Minimum wage for many workers will top $15 an hour next year

The latest automatic increase of New Jersey’s minimum wage will hike the hourly rate to $15.13 next year for many but not all the state’s low-wage workers.  

The Department of Labor and Workforce Development announced Tuesday that a $1 increase is set to go into effect beginning Jan. 1, 2024. It comes as a result of state wage rules that have required the statewide minimum hourly rate for the last several years to be adjusted annually, by the rate of inflation, or $1, whichever is larger.  

Due to a high rate of inflation in 2022, the statewide minimum wage increased by $1.13, to $14.13, on Jan. 1, 2023. But inflation has cooled in more recent months, bringing on the $1, automatic increase mandated under a law signed by Gov. Phil Murphy in 2019 that called for at least a $15 minimum wage by the start of 2024. 

“As we approach this long-awaited benchmark, I am hopeful that New Jersey workers will be able to improve their quality of life and secure a better future for their families in the middle class,” Murphy said in a statement Tuesday.   

“Our Administration will continue to prioritize our workers, who are the backbone of our economy,” he said.   

Wait will be longer for some 
Still, not every low-wage worker in New Jersey will see the $1 jump to $15.13 on Jan. 1.  

New Jersey’s wage law allows exceptions to the general minimum pay for several groups of workers. Among them are people employed by seasonal and small businesses, as well as farmworkers. A different set of rules is also in place for service workers who earn a “tipped” wage, such as bartenders and waitresses.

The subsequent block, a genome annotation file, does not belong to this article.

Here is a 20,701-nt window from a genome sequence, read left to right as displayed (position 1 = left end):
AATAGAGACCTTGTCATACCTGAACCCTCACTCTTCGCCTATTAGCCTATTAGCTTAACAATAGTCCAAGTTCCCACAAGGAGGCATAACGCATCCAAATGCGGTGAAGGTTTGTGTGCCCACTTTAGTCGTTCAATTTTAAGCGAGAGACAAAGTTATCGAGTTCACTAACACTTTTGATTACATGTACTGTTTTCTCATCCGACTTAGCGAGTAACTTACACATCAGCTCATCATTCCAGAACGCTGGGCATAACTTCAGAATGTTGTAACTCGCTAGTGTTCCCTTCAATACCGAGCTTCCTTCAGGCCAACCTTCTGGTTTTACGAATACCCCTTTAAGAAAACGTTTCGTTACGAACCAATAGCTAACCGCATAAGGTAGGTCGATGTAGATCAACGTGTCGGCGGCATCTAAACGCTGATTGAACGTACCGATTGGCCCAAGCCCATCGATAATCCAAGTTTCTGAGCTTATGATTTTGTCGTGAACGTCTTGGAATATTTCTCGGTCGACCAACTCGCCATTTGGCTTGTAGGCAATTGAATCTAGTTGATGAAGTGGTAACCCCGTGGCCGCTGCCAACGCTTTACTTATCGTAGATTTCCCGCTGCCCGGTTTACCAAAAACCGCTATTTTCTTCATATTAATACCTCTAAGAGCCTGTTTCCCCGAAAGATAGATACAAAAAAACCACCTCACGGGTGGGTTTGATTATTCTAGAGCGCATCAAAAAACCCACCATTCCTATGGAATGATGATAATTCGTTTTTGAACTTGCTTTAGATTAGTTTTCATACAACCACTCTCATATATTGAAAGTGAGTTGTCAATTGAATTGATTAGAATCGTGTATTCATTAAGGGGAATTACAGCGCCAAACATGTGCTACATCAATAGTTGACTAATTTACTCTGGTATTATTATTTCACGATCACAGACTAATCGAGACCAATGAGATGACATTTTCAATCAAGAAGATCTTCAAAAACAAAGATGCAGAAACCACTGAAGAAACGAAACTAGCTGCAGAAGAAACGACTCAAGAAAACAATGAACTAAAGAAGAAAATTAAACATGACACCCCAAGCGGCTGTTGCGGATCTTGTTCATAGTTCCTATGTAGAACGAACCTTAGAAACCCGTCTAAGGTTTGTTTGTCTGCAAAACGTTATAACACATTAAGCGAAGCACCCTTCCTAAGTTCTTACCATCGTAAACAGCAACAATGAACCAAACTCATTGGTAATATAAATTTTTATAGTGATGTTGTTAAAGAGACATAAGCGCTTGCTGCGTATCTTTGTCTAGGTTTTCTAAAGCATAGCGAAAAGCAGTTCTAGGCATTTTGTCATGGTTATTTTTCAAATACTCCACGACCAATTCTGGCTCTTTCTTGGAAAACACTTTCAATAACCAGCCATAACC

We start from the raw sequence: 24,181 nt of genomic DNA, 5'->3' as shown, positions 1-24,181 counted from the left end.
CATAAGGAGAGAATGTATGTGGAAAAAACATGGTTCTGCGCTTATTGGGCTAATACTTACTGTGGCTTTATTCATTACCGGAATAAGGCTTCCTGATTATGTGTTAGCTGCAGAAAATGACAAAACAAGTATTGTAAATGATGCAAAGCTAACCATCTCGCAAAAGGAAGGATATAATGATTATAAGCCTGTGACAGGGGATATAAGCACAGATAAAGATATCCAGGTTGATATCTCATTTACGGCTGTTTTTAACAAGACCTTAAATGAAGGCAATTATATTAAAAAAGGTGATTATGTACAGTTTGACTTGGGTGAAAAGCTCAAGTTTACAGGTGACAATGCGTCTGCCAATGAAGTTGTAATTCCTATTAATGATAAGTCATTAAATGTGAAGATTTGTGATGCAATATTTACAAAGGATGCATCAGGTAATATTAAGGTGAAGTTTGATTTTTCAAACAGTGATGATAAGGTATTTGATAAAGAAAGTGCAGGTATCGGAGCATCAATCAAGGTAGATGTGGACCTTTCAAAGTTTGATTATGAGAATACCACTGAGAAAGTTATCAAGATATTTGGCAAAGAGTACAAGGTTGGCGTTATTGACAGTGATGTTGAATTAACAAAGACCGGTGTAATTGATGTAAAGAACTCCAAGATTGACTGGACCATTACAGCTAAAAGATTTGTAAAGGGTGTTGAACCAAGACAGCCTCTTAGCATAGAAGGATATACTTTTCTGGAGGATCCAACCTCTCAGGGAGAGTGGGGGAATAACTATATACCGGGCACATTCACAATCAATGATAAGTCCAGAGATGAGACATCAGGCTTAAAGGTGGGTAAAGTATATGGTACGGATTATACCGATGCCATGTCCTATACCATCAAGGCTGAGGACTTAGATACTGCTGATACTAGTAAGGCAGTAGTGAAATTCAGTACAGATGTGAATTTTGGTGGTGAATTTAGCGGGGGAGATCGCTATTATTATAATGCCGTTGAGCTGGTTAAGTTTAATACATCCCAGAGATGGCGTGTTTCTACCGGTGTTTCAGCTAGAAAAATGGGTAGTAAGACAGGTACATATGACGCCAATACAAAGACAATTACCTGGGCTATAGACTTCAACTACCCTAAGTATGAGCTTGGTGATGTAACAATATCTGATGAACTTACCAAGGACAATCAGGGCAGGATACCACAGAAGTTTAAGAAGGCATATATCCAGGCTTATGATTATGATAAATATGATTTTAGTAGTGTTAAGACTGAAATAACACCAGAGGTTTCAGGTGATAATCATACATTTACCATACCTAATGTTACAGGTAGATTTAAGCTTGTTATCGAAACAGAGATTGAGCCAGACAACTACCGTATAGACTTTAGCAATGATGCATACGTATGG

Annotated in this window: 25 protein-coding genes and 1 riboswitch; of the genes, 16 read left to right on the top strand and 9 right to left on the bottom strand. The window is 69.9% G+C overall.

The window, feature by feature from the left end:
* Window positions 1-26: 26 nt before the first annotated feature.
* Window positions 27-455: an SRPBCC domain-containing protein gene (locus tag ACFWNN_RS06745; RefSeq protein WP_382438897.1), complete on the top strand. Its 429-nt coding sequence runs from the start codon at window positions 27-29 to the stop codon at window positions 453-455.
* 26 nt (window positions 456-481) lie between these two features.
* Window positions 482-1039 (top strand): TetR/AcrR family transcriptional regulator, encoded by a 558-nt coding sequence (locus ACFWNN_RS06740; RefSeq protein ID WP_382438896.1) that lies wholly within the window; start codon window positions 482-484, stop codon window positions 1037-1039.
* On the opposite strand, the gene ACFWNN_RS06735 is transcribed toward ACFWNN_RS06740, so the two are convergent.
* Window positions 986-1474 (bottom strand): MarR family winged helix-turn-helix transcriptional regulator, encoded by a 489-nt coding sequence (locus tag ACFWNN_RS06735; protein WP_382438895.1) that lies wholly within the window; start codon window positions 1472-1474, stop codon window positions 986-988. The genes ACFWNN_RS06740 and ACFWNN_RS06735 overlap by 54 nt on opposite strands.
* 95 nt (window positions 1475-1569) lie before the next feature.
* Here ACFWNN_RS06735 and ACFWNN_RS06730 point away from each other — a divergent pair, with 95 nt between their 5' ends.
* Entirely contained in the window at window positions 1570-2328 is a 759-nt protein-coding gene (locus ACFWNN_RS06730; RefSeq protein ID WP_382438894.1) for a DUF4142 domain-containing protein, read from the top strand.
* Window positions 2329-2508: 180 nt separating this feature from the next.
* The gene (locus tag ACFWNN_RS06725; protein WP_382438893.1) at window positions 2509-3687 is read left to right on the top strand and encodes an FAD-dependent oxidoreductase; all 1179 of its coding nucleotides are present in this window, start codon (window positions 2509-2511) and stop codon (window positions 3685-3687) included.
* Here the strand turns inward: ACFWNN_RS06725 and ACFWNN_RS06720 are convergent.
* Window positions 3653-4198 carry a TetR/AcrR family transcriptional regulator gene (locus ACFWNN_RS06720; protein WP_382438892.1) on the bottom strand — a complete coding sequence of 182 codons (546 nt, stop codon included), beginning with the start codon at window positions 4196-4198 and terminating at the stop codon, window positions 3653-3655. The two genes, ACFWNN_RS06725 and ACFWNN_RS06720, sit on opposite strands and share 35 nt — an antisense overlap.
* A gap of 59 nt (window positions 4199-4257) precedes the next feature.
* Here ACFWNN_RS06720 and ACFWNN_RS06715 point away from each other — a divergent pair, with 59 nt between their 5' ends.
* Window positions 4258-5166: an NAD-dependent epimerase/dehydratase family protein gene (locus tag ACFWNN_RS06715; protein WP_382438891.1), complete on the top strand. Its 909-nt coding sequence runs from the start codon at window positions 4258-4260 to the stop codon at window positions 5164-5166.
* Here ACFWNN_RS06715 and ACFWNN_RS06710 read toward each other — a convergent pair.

Employers of seasonal workers and small-business owners, defined as having five or fewer workers, were given until 2026 to reach the $15 benchmark to lessen the impact on their businesses. As a result, their employees’ minimum hourly wage will increase to $13.73 on Jan. 1, up from $12.93, according to state officials.  

Agricultural workers who work on a farm for an hourly or “piece-rate” wage were given until 2027 to reach the $15 benchmark, so their minimum hourly wage will increase to $12.81 on Jan. 1, up from $12.01, state officials said.  

The hourly cash wage for tipped workers will remain at $5.26, with employers able to claim a $9.87 tip credit, an increase of $1. Under state law, if the minimum cash wage plus an employee’s tips do not equal at least the state minimum wage, then the employer must pay the employee the difference, the officials said. 

Meanwhile, direct-care staffers at nursing homes and other long-term care facilities will see their minimum wage rise by $1, to $18.13, on Jan. 1, the officials said. 

Top priority 
For years, New Jersey’s minimum wage was reset every year under language that’s written into the state Constitution that requires annual adjustments based on changes in the rate of inflation. 

But Murphy, a second-term Democrat, made a $15 minimum hourly wage a top policy goal for his first term in office, when the minimum wage in New Jersey was much lower.

In 2019, Murphy and the state’s majority-Democratic Legislature passed a law upping the minimum wage and also requiring annual increases of at least $1 to occur automatically through 2024.   

As a result, New Jersey’s minimum hourly wage was increased from $8.85 to $10 on July 1, 2019, and to $11 on Jan. 1, 2020. Additional annual increases of $1 under the law increased the statewide minimum wage to $13 by 2022, before the high rate of annual inflation for 2022 triggered the $1.13 increase that went into effect earlier this year.  

After the final $1 annual increase required under current law takes effect on Jan. 1, 2024 — pushing the rate for the first time above Murphy’s $15 goal — the constitutional language requiring annual adjustments based solely on inflation will remain in effect, according to state officials. 

“As we reach this significant milestone, my heartfelt appreciation goes to Governor Murphy and our Legislature for their dedication and commitment to supporting New Jersey workers and businesses,” said New Jersey labor commissioner Robert Asaro-Angelo. 

Source: NJ Spotlight News

 

 

 

 

 

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